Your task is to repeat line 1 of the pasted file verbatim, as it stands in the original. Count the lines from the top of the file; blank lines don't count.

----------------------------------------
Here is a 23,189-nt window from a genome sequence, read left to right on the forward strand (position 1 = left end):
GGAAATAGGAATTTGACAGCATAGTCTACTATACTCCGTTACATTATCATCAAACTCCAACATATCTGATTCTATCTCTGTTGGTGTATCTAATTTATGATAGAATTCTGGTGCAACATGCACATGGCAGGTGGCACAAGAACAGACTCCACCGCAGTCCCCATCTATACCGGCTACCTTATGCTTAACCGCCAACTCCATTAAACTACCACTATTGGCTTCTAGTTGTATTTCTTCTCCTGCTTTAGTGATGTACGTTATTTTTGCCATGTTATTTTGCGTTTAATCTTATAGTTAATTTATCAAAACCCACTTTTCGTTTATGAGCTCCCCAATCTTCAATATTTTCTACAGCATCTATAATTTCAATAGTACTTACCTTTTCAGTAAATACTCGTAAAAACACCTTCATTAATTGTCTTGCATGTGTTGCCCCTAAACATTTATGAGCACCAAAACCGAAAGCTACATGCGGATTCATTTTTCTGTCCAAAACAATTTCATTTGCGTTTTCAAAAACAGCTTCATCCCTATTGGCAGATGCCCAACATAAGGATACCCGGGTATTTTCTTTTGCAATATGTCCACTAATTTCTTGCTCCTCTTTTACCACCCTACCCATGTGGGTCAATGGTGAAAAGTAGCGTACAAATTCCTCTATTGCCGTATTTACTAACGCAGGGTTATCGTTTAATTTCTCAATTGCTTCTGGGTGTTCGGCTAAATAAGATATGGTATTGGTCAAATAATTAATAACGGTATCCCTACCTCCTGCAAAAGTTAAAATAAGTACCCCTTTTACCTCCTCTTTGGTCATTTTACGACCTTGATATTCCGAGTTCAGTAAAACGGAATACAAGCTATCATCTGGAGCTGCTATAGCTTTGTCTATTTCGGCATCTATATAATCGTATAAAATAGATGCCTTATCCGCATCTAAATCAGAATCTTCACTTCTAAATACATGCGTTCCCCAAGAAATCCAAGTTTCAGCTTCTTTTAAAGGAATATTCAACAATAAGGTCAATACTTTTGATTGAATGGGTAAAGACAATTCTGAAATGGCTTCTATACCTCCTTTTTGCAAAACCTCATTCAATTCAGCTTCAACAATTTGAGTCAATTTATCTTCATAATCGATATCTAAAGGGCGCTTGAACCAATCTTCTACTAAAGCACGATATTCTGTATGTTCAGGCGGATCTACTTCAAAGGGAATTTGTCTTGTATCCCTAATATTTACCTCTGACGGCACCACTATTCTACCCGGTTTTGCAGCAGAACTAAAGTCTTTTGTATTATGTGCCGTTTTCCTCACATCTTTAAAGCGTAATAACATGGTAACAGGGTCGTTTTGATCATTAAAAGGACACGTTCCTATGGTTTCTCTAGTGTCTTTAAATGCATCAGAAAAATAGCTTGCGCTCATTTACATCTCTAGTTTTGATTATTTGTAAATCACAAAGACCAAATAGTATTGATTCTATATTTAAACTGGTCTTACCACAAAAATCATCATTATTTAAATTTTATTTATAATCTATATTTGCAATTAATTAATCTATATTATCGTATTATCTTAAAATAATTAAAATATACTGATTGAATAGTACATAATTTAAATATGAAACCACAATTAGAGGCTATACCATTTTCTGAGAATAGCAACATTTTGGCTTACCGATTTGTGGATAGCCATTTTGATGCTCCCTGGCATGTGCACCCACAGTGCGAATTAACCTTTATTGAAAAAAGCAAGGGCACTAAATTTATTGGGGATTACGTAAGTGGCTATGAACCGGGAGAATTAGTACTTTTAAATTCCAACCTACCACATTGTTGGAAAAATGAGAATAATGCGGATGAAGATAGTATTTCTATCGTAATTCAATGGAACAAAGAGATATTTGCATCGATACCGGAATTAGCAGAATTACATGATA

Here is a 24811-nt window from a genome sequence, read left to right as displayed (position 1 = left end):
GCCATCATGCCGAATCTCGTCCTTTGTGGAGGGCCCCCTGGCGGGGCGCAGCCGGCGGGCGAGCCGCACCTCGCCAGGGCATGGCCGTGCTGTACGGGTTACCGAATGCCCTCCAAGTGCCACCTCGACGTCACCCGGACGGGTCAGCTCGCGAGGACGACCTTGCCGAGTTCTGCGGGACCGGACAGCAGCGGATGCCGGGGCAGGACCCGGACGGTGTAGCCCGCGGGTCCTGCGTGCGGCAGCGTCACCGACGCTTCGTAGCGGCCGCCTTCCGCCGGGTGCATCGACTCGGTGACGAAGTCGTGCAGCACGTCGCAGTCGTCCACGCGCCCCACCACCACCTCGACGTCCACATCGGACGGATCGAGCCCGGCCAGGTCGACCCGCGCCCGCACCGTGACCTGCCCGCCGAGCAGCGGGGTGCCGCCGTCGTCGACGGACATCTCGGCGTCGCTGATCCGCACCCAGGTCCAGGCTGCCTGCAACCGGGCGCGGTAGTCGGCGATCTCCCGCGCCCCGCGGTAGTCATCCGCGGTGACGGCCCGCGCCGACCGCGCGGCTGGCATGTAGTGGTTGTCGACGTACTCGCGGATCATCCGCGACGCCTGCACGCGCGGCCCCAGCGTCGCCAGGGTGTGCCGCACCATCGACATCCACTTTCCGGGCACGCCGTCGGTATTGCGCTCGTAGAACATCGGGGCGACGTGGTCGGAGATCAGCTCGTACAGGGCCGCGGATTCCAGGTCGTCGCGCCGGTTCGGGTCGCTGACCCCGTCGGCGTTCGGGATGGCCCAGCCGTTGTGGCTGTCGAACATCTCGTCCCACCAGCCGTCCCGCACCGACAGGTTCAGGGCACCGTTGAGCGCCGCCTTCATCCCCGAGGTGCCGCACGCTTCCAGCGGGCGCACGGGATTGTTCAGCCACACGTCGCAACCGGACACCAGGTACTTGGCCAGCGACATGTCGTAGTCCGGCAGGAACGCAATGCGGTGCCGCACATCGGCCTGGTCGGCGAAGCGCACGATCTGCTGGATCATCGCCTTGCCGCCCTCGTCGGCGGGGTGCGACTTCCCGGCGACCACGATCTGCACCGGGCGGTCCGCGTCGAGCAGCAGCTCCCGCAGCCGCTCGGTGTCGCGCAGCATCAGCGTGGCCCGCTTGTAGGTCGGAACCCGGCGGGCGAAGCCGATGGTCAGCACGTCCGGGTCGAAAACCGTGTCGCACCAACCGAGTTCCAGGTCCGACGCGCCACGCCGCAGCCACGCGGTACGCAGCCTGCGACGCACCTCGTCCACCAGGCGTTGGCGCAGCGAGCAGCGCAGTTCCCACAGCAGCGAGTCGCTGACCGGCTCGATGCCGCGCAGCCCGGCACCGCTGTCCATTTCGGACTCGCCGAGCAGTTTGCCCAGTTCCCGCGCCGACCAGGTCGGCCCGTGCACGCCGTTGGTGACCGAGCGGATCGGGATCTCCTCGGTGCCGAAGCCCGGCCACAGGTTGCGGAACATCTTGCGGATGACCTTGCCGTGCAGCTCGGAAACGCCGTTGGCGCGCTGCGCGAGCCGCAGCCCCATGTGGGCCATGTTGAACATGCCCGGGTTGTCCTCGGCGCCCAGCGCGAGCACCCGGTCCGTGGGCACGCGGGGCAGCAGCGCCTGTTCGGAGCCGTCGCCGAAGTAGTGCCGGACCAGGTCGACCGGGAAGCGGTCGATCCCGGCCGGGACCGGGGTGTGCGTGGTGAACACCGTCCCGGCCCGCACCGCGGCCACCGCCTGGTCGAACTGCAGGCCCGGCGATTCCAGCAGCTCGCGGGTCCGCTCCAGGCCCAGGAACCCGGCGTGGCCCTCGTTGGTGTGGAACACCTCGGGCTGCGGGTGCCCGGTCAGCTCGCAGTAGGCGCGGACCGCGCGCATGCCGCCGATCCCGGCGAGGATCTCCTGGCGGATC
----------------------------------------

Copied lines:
Here is a 23,189-nt window from a genome sequence, read left to right on the forward strand (position 1 = left end):